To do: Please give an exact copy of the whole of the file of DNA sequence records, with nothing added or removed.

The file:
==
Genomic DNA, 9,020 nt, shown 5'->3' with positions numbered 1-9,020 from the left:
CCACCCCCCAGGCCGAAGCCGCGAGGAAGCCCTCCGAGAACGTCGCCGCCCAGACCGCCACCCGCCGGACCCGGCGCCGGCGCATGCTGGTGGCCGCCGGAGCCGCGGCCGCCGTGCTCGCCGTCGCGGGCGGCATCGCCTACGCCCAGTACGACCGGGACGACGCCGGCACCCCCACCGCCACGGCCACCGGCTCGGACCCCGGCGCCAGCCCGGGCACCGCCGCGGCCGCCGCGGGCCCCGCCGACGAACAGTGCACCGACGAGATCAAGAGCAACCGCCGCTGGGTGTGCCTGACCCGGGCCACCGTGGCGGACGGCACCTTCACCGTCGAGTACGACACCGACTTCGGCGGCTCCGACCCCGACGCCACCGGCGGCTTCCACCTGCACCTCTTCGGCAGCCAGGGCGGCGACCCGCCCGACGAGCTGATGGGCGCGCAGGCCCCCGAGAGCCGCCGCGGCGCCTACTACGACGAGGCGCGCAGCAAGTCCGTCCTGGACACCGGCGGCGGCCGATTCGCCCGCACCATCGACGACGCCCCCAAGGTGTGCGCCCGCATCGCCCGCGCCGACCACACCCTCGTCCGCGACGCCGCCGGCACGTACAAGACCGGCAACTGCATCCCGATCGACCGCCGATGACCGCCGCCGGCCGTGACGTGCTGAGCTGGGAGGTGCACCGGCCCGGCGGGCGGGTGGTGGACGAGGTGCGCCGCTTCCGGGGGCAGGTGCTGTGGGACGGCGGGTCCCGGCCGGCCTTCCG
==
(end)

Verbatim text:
Genomic DNA, 9,020 nt, shown 5'->3' with positions numbered 1-9,020 from the left:
CCACCCCCCAGGCCGAAGCCGCGAGGAAGCCCTCCGAGAACGTCGCCGCCCAGACCGCCACCCGCCGGACCCGGCGCCGGCGCATGCTGGTGGCCGCCGGAGCCGCGGCCGCCGTGCTCGCCGTCGCGGGCGGCATCGCCTACGCCCAGTACGACCGGGACGACGCCGGCACCCCCACCGCCACGGCCACCGGCTCGGACCCCGGCGCCAGCCCGGGCACCGCCGCGGCCGCCGCGGGCCCCGCCGACGAACAGTGCACCGACGAGATCAAGAGCAACCGCCGCTGGGTGTGCCTGACCCGGGCCACCGTGGCGGACGGCACCTTCACCGTCGAGTACGACACCGACTTCGGCGGCTCCGACCCCGACGCCACCGGCGGCTTCCACCTGCACCTCTTCGGCAGCCAGGGCGGCGACCCGCCCGACGAGCTGATGGGCGCGCAGGCCCCCGAGAGCCGCCGCGGCGCCTACTACGACGAGGCGCGCAGCAAGTCCGTCCTGGACACCGGCGGCGGCCGATTCGCCCGCACCATCGACGACGCCCCCAAGGTGTGCGCCCGCATCGCCCGCGCCGACCACACCCTCGTCCGCGACGCCGCCGGCACGTACAAGACCGGCAACTGCATCCCGATCGACCGCCGATGACCGCCGCCGGCCGTGACGTGCTGAGCTGGGAGGTGCACCGGCCCGGCGGGCGGGTGGTGGACGAGGTGCGCCGCTTCCGGGGGCAGGTGCTGTGGGACGGCGGGTCCCGGCCGGCCTTCCG